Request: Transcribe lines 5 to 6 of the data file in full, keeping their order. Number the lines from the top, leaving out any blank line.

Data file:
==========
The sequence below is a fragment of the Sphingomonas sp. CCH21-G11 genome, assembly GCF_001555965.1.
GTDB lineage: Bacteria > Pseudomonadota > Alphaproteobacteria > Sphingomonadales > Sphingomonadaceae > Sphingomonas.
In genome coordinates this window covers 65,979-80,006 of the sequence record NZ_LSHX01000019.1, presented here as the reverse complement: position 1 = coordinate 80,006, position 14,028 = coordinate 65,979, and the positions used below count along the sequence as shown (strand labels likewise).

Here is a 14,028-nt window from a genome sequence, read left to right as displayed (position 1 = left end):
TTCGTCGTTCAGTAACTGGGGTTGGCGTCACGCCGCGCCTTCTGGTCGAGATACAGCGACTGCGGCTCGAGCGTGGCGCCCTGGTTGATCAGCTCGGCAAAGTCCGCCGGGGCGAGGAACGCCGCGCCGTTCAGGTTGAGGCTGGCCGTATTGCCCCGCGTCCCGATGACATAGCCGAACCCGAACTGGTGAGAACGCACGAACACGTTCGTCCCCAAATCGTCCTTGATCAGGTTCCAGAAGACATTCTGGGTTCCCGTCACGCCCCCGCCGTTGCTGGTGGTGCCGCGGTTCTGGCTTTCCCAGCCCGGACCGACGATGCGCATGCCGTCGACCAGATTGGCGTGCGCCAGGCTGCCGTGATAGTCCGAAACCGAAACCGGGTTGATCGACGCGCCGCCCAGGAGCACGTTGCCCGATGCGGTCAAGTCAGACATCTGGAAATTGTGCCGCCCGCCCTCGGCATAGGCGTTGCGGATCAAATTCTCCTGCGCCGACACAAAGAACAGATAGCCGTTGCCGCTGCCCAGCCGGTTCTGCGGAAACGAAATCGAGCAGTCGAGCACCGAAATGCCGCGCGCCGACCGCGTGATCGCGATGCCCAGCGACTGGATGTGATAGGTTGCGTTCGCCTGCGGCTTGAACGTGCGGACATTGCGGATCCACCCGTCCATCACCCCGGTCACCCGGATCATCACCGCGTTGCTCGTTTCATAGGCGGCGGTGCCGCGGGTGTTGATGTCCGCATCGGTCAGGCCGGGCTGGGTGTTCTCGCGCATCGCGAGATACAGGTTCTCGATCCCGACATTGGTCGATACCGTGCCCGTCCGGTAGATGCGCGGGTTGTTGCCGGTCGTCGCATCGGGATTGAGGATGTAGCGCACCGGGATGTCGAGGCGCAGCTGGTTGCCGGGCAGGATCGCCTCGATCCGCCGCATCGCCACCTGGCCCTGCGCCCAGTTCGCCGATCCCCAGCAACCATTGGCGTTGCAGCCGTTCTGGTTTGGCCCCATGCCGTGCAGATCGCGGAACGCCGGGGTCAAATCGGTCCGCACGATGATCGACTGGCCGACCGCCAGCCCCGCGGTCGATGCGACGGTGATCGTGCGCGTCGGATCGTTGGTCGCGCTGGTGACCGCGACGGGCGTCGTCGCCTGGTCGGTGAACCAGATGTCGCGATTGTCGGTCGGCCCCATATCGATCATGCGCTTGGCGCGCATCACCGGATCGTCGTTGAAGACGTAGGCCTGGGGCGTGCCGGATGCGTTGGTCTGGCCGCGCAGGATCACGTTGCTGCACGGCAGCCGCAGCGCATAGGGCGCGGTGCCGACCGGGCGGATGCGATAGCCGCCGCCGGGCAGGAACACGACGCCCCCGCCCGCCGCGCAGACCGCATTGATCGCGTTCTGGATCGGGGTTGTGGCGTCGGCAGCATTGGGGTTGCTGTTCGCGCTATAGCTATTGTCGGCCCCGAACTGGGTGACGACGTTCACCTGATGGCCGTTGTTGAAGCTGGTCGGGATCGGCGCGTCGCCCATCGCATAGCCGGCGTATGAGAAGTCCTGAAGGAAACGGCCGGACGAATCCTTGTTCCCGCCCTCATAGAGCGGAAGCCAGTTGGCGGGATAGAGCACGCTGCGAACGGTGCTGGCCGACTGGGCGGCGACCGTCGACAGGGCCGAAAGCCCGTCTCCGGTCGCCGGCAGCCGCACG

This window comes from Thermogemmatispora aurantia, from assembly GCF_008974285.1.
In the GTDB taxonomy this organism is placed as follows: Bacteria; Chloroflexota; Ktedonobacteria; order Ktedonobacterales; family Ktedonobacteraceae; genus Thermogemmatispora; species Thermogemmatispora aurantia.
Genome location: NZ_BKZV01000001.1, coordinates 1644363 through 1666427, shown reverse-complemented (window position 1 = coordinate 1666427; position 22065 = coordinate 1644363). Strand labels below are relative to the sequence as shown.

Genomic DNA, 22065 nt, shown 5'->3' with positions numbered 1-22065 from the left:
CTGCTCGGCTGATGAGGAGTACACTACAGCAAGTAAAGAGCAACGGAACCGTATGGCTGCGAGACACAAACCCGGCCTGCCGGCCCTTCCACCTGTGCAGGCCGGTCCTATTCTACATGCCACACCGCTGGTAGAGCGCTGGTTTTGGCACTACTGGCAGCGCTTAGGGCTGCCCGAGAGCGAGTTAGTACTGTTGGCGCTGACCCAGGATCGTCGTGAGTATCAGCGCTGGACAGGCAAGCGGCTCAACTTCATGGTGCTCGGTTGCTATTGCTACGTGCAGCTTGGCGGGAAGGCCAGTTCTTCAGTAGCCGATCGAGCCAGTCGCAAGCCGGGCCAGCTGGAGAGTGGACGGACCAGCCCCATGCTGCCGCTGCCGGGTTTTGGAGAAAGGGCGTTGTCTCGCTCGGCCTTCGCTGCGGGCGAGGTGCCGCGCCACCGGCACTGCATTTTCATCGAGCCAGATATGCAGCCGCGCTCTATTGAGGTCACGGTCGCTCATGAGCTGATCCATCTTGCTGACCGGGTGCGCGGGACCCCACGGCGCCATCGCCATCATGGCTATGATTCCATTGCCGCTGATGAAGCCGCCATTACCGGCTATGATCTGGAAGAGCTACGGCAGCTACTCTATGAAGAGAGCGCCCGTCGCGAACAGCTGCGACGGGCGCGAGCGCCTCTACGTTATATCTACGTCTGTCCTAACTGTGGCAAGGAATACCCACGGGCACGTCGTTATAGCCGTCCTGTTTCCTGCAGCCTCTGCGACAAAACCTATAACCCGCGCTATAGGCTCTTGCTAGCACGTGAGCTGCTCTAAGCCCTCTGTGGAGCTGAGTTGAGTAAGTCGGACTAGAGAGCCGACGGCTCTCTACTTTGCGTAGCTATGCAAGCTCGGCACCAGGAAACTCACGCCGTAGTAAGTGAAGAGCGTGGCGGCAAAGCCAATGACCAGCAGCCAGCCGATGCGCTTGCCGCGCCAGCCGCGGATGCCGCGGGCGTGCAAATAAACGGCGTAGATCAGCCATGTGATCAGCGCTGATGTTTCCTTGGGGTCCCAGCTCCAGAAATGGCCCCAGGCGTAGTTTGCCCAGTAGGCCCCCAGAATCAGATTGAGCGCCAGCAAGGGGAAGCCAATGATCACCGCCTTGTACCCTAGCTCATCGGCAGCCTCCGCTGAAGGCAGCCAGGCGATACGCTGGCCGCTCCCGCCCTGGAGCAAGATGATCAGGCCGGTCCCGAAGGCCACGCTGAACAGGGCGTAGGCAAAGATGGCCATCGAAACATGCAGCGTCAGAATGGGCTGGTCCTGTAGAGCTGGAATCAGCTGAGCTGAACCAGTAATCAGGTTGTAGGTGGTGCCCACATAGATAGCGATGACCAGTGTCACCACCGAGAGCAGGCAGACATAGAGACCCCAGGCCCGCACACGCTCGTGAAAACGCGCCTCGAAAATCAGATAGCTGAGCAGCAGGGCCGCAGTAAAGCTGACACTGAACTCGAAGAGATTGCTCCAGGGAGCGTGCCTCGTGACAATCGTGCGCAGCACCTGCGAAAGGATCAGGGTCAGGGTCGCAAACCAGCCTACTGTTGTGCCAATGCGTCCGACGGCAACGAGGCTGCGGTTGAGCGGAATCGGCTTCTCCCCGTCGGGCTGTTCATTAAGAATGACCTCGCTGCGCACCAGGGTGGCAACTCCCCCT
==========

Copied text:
TTCGTCGTTCAGTAACTGGGGTTGGCGTCACGCCGCGCCTTCTGGTCGAGATACAGCGACTGCGGCTCGAGCGTGGCGCCCTGGTTGATCAGCTCGGCAAAGTCCGCCGGGGCGAGGAACGCCGCGCCGTTCAGGTTGAGGCTGGCCGTATTGCCCCGCGTCCCGATGACATAGCCGAACCCGAACTGGTGAGAACGCACGAACACGTTCGTCCCCAAATCGTCCTTGATCAGGTTCCAGAAGACATTCTGGGTTCCCGTCACGCCCCCGCCGTTGCTGGTGGTGCCGCGGTTCTGGCTTTCCCAGCCCGGACCGACGATGCGCATGCCGTCGACCAGATTGGCGTGCGCCAGGCTGCCGTGATAGTCCGAAACCGAAACCGGGTTGATCGACGCGCCGCCCAGGAGCACGTTGCCCGATGCGGTCAAGTCAGACATCTGGAAATTGTGCCGCCCGCCCTCGGCATAGGCGTTGCGGATCAAATTCTCCTGCGCCGACACAAAGAACAGATAGCCGTTGCCGCTGCCCAGCCGGTTCTGCGGAAACGAAATCGAGCAGTCGAGCACCGAAATGCCGCGCGCCGACCGCGTGATCGCGATGCCCAGCGACTGGATGTGATAGGTTGCGTTCGCCTGCGGCTTGAACGTGCGGACATTGCGGATCCACCCGTCCATCACCCCGGTCACCCGGATCATCACCGCGTTGCTCGTTTCATAGGCGGCGGTGCCGCGGGTGTTGATGTCCGCATCGGTCAGGCCGGGCTGGGTGTTCTCGCGCATCGCGAGATACAGGTTCTCGATCCCGACATTGGTCGATACCGTGCCCGTCCGGTAGATGCGCGGGTTGTTGCCGGTCGTCGCATCGGGATTGAGGATGTAGCGCACCGGGATGTCGAGGCGCAGCTGGTTGCCGGGCAGGATCGCCTCGATCCGCCGCATCGCCACCTGGCCCTGCGCCCAGTTCGCCGATCCCCAGCAACCATTGGCGTTGCAGCCGTTCTGGTTTGGCCCCATGCCGTGCAGATCGCGGAACGCCGGGGTCAAATCGGTCCGCACGATGATCGACTGGCCGACCGCCAGCCCCGCGGTCGATGCGACGGTGATCGTGCGCGTCGGATCGTTGGTCGCGCTGGTGACCGCGACGGGCGTCGTCGCCTGGTCGGTGAACCAGATGTCGCGATTGTCGGTCGGCCCCATATCGATCATGCGCTTGGCGCGCATCACCGGATCGTCGTTGAAGACGTAGGCCTGGGGCGTGCCGGATGCGTTGGTCTGGCCGCGCAGGATCACGTTGCTGCACGGCAGCCGCAGCGCATAGGGCGCGGTGCCGACCGGGCGGATGCGATAGCCGCCGCCGGGCAGGAACACGACGCCCCCGCCCGCCGCGCAGACCGCATTGATCGCGTTCTGGATCGGGGTTGTGGCGTCGGCAGCATTGGGGTTGCTGTTCGCGCTATAGCTATTGTCGGCCCCGAACTGGGTGACGACGTTCACCTGATGGCCGTTGTTGAAGCTGGTCGGGATCGGCGCGTCGCCCATCGCATAGCCGGCGTATGAGAAGTCCTGAAGGAAACGGCCGGACGAATCCTTGTTCCCGCCCTCATAGAGCGGAAGCCAGTTGGCGGGATAGAGCACGCTGCGAACGGTGCTGGCCGACTGGGCGGCGACCGTCGACAGGGCCGAAAGCCCGTCTCCGGTCGCCGGCAGCCGCACG

This window comes from Thermogemmatispora aurantia, from assembly GCF_008974285.1.